The climate crisis has brought the world to the brink of multiple “disastrous” tipping points, according to a major study.
It shows five dangerous tipping points that may already be past due to the 1.1C global warming caused by humanity to date.
These include the collapse of the Greenland ice sheet, which will eventually lead to massive sea level rise, the collapse of a key current in the North Atlantic, disrupting the rain that billions of people depend on for food, and abrupt melting of carbon-rich permafrost.
At 1.5°C of warming, the smallest increase now expected, four of the five tipping points go from possible to likely, according to the analysis. Also at 1.5°C, five additional tipping points are possible, including changes in the vast northern forests and the loss of almost all mountain glaciers.
In all, the researchers found evidence of 16 tipping points, with the last six requiring global warming of at least 2°C to kick in, according to the scientists’ estimates. Tipping points would take effect on time scales ranging from a few years to centuries.
“Earth may have left a ‘safe’ climate state beyond 1C global warming,” the researchers concluded, with all of human civilization having developed in temperatures below this level. Passing one tipping point is likely to help trigger others, producing cascades. But this is still being studied and was not included, which means the analysis may present the least danger.
Professor Johan Rockström, director of the Potsdam Institute for Climate Impact Research, who was part of the study team, said: “The world is heading towards 2-3C of global warming.
“This puts Earth on a path to cross multiple dangerous tipping points that will be disastrous for people around the world. To maintain habitable conditions on Earth and enable stable societies, we must do everything we can to avoid crossing tipping points.”
Dr David Armstrong McKay of the University of Exeter, lead author of the study, said: “It’s really worrying. There are reasons for sorrow, but there are also reasons for hope.
“The study really supports why the Paris agreement target of 1.5°C is so important and should be fought for.
“We’re not saying that, because we’re probably going to hit some tipping points, all is lost and it’s game over. Every fraction of a degree we stop beyond 1.5C reduces the probability of reaching more tipping points.”
Recent research has shown signs of destabilization in the Amazon rainforest, the loss of which would have “profound” implications for global climate and biodiversity, as well as for the Greenland ice sheet and the currents of the Gulf Stream that scientists call circulation of southern overturning of the Atlantic (amoc).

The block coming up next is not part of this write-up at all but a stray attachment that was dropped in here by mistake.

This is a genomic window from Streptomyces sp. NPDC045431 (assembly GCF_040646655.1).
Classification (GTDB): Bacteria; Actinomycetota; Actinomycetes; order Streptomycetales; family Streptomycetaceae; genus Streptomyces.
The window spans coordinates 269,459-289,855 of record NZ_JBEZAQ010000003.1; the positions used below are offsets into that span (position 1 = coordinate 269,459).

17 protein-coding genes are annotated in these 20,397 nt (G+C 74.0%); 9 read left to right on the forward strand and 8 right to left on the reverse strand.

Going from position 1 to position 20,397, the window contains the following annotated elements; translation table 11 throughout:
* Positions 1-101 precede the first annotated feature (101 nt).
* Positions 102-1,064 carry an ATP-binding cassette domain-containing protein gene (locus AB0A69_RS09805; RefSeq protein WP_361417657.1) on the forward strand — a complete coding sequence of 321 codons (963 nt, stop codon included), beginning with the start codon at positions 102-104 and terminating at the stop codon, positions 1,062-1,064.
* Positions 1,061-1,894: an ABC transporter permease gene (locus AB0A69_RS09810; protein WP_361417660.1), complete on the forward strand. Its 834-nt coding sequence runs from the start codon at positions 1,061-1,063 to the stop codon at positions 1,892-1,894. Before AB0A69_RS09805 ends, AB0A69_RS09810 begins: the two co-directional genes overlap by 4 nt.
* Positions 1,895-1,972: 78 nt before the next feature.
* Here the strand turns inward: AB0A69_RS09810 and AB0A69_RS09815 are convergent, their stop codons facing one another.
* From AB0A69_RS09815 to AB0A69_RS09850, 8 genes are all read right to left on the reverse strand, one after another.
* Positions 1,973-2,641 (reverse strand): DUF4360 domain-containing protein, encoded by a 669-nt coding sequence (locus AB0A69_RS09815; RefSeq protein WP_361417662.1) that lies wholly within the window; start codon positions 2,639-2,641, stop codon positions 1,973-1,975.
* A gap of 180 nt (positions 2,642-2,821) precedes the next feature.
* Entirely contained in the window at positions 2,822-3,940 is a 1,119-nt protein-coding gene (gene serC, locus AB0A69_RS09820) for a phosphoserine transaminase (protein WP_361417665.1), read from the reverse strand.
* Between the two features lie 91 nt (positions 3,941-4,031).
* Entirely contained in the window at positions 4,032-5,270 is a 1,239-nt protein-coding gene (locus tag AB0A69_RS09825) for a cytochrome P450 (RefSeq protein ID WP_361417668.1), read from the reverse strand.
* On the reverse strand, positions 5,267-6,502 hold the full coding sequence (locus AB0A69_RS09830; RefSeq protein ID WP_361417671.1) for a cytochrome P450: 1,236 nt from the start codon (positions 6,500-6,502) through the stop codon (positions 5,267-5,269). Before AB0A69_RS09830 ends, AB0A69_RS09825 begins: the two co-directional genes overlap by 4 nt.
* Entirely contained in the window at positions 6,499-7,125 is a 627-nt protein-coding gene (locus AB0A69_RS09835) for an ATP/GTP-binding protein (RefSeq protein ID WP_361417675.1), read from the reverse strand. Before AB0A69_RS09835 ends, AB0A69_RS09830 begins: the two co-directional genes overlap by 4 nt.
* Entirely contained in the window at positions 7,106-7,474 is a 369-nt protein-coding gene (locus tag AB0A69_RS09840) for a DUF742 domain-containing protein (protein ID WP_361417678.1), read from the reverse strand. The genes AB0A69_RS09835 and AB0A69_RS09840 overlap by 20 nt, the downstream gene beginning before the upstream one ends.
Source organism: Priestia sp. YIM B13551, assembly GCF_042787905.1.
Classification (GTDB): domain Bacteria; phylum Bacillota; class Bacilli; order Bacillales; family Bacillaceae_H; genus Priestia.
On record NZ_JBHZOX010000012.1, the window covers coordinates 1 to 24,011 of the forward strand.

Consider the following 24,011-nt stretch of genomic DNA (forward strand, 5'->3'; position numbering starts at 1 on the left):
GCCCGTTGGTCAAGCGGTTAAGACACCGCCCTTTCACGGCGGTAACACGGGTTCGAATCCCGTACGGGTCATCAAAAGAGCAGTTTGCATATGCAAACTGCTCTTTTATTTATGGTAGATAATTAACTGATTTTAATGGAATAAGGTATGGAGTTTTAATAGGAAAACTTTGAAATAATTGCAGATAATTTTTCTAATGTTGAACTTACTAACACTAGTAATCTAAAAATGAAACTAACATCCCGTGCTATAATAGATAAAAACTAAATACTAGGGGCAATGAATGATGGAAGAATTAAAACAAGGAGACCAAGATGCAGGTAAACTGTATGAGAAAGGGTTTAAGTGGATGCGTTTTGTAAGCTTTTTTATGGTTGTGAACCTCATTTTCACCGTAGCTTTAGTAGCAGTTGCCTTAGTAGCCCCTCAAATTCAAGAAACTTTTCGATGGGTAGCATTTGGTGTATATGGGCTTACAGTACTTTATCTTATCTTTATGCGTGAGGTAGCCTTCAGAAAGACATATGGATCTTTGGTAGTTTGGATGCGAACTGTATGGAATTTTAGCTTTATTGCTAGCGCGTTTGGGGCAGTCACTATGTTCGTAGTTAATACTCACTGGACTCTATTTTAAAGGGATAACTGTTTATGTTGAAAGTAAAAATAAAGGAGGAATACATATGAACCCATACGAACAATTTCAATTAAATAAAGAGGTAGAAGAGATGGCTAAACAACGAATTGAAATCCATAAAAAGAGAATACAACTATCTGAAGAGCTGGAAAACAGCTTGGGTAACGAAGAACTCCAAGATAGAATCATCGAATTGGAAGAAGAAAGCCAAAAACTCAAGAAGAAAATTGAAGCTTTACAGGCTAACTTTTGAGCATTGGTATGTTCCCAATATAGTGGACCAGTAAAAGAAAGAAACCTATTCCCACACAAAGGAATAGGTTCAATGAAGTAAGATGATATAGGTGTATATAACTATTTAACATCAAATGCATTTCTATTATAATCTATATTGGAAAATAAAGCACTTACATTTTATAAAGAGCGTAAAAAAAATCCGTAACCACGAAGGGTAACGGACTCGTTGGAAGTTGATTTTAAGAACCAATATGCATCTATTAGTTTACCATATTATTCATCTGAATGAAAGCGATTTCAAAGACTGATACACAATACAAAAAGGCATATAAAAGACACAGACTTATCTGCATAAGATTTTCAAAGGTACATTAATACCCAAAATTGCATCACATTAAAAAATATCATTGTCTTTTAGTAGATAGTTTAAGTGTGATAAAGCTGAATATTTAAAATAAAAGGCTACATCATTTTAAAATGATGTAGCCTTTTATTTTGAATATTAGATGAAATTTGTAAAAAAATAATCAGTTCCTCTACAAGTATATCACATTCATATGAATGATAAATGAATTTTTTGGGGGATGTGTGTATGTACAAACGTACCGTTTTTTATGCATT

A recent report by the Intergovernmental Panel on Climate Change said the risk of triggering climate tipping points becomes high at 2C of global warming.
the analysis published in the journal Science, evaluated more than 200 previous tipping point studies, climate observations, and modeling studies. A tipping point is when a temperature threshold is crossed, leading to unstoppable change in a climate system, even if global warming ends.
The nine identified global tipping points are: the collapse of Greenland, West Antarctica and two parts of the East Antarctic ice sheets, the partial and total collapse of the Amoc, the Amazon dieback, the collapse of permafrost and the loss of winter sea ice in the Arctic.
The Amazon tipping point assessment did not include the effects of deforestation. “The combination of warming and deforestation could bring that much sooner,” said Armstrong McKay.
Another seven tipping points would have serious regional effects, including the extinction of tropical coral reefs and changes in the West African monsoon. Other potential tipping points still being studied include ocean oxygen loss and major changes in the Indian summer monsoon.
Scientists define crossing a tipping point as “possible” when its minimum temperature threshold is passed and “likely” beyond the central threshold estimate.
Professor Niklas Boers, from the Technical University of Munich, said: “The review is a timely update on potential Earth tipping elements, and the threat of tipping events under further warming is real.”
He added that much more research was needed to lower critical temperature thresholds, and current estimates remain highly uncertain.
Professor Thomas Stocker, from the University of Bern, said: “The science on tipping points is far from over, it has barely begun, and much better models are needed to tackle the question. [of] what level of warming is critical for what tipping point.”
A special IPCC report on climate tipping points it was proposed in May by the Swiss government.
Professor Tim Lenton from the University of Exeter, co-author of the analysis, said: “Since I first assessed tipping points in 2008, the list has grown and our assessment of the risk they represent has increased dramatically.
“Our new work provides compelling evidence that the world must radically accelerate the decarbonisation of the economy. To achieve that, we need to trigger positive social tipping points.”